Each time the Baltimore Blast scores a goal, the public address speaker offers a resounding version of “Celebration,” the Kool & The Gang classic hit song released in September 1980.
During a recent game between the Blast and their rivals, Harrisburg Heat, the song was played repeatedly, considering the Baltimore team’s rout of the Pennsylvania capital’s team, 12-5.
First-time visitors to the Blast game included 13-year-old James “JP” Townsend Jr. and his best pal, Ean McChesney, 14, joined nearly 4,000 spectators who filled the stands at the five-year-old SECU Arena on Towson University’s sprawling campus.
The new venue holds 5,200 seats and offers luxury-box amenities for private viewing, similar to major sports arenas such as M&T Bank Stadium and Camden Yards and Nationals Park.
Until this season, the team played at Royal Farms Arena in downtown Baltimore, but changed locations to the more modern SECU Arena in November, after signing a three-year deal to experience more modern, but smaller facilities. Royal Farms held about 11,000 spectators.
“I really enjoyed it. Very exciting stuff,” said eighth grade, home school student Townsend, who played soccer and learned game rules in elementary school.
Ean McChesney, a freshman at Milford Mill Academy in Gwynn Oak, Md., said he enjoyed watching the fast-paced game action and speed of the players.
According to Joe Moye, a Blast spokesman, the local team is a nine-time champion of the MASL (Major Arena Soccer League), which includes teams from various parts of the country, including: the Florida Tropics, Syracuse Silver Knights, Cedar Rapids Rampage, Kansas City Comets, Milwaukee Wave, St. Louis Ambush, El Paso Coyotes, Monterrey Flash, Rio Grand Valley Barracudas, Sonora Suns, Ontario Fury, San Diego Sockers, Tacoma Stars and the Turlock Express. The Blast are coming off two consecutive titles, 2016 and 2017.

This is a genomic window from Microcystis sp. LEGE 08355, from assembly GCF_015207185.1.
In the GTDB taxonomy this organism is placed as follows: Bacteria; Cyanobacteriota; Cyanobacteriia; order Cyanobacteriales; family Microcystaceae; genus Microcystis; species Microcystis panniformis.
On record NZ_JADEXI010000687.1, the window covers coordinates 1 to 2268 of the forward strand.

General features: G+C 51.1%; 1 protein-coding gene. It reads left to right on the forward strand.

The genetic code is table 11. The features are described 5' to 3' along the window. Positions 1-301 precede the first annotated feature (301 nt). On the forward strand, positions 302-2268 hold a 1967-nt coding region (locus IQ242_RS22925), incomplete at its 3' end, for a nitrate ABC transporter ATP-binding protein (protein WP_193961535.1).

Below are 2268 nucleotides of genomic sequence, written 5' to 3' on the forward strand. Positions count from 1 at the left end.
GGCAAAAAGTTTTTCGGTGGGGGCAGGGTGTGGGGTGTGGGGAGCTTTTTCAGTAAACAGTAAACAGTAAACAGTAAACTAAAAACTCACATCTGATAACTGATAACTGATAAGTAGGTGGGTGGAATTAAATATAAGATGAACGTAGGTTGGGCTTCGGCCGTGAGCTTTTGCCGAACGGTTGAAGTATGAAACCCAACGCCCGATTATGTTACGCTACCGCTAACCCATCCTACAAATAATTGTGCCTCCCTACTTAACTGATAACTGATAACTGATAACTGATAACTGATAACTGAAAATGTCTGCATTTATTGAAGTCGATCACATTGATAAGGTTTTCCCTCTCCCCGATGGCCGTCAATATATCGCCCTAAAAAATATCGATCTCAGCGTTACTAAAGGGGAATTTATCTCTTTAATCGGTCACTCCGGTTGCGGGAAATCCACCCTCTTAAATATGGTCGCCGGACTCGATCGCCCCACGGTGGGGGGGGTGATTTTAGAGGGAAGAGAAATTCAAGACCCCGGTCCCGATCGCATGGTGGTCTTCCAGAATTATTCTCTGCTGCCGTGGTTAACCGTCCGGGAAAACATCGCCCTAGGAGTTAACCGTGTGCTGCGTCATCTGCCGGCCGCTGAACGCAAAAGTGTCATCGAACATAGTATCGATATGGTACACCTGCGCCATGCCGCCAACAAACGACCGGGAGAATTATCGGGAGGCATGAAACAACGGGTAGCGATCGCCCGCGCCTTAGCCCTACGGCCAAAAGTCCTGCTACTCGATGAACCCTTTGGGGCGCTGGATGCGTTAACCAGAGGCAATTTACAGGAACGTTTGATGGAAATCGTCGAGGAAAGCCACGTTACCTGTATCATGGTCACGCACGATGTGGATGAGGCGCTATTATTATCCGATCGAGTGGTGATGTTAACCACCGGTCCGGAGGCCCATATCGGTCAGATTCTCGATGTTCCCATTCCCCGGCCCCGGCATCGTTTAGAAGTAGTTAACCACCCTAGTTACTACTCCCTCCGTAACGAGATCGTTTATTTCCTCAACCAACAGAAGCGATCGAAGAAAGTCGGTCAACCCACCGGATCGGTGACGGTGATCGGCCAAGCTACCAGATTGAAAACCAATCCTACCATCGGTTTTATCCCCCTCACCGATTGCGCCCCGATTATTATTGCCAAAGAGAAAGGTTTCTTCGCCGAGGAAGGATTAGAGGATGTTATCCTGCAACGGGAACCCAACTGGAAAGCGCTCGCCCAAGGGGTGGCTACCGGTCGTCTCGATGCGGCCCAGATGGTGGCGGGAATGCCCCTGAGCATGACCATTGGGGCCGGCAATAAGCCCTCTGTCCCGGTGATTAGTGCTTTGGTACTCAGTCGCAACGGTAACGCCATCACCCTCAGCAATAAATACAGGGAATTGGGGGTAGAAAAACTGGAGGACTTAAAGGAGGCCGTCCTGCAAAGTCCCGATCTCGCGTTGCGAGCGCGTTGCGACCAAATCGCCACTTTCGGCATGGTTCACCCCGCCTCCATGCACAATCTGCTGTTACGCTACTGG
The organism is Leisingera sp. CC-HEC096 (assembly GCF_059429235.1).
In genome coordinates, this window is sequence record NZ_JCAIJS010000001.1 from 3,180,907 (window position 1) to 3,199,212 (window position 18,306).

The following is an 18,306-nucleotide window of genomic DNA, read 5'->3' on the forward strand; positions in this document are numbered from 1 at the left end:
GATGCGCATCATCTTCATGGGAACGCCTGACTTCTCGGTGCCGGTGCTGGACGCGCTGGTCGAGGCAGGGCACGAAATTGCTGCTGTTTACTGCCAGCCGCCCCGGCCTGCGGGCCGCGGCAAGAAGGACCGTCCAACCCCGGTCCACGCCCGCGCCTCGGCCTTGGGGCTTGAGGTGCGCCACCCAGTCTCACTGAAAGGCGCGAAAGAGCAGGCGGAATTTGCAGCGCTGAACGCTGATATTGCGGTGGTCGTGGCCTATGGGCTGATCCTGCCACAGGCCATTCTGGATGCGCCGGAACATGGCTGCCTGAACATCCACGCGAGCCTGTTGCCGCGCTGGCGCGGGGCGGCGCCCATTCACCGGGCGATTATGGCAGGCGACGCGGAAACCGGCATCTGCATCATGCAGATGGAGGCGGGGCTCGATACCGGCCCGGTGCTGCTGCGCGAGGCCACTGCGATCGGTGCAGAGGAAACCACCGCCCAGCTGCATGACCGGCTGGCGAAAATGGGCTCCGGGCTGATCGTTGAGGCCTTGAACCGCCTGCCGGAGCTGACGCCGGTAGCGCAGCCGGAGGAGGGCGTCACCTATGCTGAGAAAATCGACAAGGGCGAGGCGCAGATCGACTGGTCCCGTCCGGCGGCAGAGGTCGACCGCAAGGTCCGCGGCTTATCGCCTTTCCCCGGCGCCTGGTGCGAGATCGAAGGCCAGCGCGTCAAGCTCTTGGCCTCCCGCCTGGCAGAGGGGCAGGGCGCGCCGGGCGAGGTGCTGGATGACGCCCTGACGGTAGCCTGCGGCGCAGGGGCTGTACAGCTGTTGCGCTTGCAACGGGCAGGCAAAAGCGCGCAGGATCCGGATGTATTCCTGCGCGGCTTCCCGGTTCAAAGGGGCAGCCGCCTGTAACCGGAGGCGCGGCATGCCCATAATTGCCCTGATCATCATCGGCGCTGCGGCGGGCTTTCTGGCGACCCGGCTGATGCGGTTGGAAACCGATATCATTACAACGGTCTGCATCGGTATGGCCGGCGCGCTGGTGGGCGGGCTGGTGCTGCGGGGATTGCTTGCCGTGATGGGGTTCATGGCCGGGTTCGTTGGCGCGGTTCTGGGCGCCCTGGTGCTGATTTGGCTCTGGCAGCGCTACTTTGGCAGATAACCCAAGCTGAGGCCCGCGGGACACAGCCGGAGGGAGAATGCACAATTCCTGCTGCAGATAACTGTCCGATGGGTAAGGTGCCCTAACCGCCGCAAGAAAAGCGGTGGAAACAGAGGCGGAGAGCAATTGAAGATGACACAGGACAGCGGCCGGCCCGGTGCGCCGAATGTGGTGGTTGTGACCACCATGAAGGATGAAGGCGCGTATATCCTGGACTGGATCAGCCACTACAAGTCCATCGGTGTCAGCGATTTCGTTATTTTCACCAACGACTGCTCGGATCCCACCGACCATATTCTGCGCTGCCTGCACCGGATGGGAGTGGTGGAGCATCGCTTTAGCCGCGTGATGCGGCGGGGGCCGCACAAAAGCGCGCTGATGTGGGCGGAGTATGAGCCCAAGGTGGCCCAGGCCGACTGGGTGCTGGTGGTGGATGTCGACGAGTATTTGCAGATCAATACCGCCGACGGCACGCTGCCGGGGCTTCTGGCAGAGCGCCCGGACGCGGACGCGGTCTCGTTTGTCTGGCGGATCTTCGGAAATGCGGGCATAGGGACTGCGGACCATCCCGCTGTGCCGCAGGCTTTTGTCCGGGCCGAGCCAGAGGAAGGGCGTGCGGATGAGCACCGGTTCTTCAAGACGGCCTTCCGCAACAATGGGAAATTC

While the team has a winning-athletic presence in the community, Blast team officials proudly boast that their organizational priorities include expressing community support and commitment to education among Baltimore area youths.
“We believe in our motto ‘Education is a Blast,’ said team spokesman Moye. “Our players visit local schools and discuss subjects like anti-bullying, exercise and health tips, and the value of getting good grades.”
Mike Conway, the team’s assistant general manager, mirrored Moye’s thoughts by adding, “We’re always attending local area schools helping to promote education while signing autographs.”
Deborah Phelps, director of Baltimore County Public Schools Education Foundation, is an avid supporter of Baltimore Blast’s community-based efforts.
“I’ve never seen such a cohesive team of young men who are so supportive of our schools. They come and discuss various topics that are helpful to our young people,” she said. “They support our anti-bullying campaign and promote values of staying in school.”
She also applauded team president and GM Kevin Healey for his personal commitment to his players and the community at-large. For the record, Phelps is the mother of noted Olympic swimmer, Michael Phelps, also of Baltimore.
As of press-time, the Blast continues to enjoy another successful season with a 13-2 record. Their final regular season game is set for Sunday, March 4, 2018, but playoff times have not been scheduled yet, according to the team.
For more information about the Baltimore Blast, game schedules and tickets, call 410-732-5278 or visit: www.baltimoreblast.com.